What really needs to happen is that we need a sense of model complexity for the conditional mean embedding. We need to let the learning algorithm know that, in the face of seemingly equivalent models with similar validation performance, which ones would be a simpler explanation of the data that is more likely to be correct as per Occam’s razor.
This is one of the main contributions of our paper — a novel model complexity measure termed the Rademacher complexity bound that arises from learning theoretic bounds for the expected generalization risk.
Let us see how well our learning algorithm works on toy examples and verify that the Rademacher complexity bound (RCB) measures model complexity intuitively.
First up we have a sanity check. The spiral dataset is a simple but nonlinearly separable dataset with three classes. We begin with hyperparameters that result in an underfitted and oversimplified model with a test accuracy of 50%.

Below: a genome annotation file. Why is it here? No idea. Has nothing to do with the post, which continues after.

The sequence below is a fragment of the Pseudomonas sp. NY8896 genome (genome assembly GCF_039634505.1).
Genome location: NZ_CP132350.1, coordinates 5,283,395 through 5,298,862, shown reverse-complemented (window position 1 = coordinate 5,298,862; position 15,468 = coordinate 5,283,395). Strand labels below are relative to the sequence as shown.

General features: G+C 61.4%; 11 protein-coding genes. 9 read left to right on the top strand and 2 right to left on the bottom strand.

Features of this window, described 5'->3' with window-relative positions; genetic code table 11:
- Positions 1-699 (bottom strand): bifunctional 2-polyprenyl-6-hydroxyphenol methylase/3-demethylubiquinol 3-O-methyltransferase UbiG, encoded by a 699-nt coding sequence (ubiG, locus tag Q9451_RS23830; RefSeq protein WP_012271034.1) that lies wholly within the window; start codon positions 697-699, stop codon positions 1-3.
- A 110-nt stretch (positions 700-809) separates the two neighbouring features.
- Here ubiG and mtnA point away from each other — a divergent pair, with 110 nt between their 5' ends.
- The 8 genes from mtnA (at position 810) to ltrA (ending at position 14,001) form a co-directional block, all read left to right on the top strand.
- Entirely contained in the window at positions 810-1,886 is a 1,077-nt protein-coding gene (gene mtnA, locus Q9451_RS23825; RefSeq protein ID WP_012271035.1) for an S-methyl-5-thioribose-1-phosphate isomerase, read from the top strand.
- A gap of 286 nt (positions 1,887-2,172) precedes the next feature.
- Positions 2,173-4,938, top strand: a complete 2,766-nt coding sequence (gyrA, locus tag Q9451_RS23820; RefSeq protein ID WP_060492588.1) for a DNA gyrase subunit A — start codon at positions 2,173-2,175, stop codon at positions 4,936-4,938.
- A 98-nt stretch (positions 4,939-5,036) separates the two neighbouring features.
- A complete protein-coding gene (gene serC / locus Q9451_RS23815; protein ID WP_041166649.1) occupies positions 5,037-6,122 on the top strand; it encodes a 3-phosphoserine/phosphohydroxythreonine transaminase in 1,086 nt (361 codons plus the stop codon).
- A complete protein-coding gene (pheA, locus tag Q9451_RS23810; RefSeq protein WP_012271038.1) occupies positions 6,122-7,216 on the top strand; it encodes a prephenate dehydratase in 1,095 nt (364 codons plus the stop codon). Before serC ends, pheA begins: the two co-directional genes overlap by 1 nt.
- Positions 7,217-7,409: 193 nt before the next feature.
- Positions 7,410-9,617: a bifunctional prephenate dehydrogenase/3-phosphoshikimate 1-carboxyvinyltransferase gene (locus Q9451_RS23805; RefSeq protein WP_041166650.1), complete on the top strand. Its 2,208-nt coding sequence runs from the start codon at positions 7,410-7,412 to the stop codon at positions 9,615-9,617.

The goal here is two fold. Firstly, we want to see if our learning algorithm can learn patterns with the appropriate complexity to generalize well. Secondly, we want to see if our proposed Rademacher complexity bound (RCB) is interpretable as a model complexity measure.
This demonstration shows that our learning algorithm do learn hyperparameters that result in a model with appropriate complexity that generalizes well, driving test accuracy from 50% to at 99.33%. Critically, the RCB measure also aligns with our intuition that it should get higher as the model becomes more complex and curvy. Finally, the resulting model is a pleasing spiral pattern that one would expect for this dataset, instead of other crooked patterns that could still perform well on the test data but in an unnatural way.